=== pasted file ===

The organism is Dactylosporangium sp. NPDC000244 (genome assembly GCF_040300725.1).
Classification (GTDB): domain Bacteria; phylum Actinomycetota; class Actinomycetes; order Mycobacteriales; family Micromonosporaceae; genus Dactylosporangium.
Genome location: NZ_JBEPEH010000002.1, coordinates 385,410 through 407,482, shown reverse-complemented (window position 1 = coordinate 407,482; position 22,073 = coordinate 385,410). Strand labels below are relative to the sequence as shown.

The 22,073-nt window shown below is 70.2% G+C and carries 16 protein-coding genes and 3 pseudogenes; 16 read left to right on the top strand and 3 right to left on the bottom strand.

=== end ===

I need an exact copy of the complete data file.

The organism is Dactylosporangium sp. NPDC000244 (genome assembly GCF_040300725.1).
Classification (GTDB): domain Bacteria; phylum Actinomycetota; class Actinomycetes; order Mycobacteriales; family Micromonosporaceae; genus Dactylosporangium.
Genome location: NZ_JBEPEH010000002.1, coordinates 385,410 through 407,482, shown reverse-complemented (window position 1 = coordinate 407,482; position 22,073 = coordinate 385,410). Strand labels below are relative to the sequence as shown.

The 22,073-nt window shown below is 70.2% G+C and carries 16 protein-coding genes and 3 pseudogenes; 16 read left to right on the top strand and 3 right to left on the bottom strand.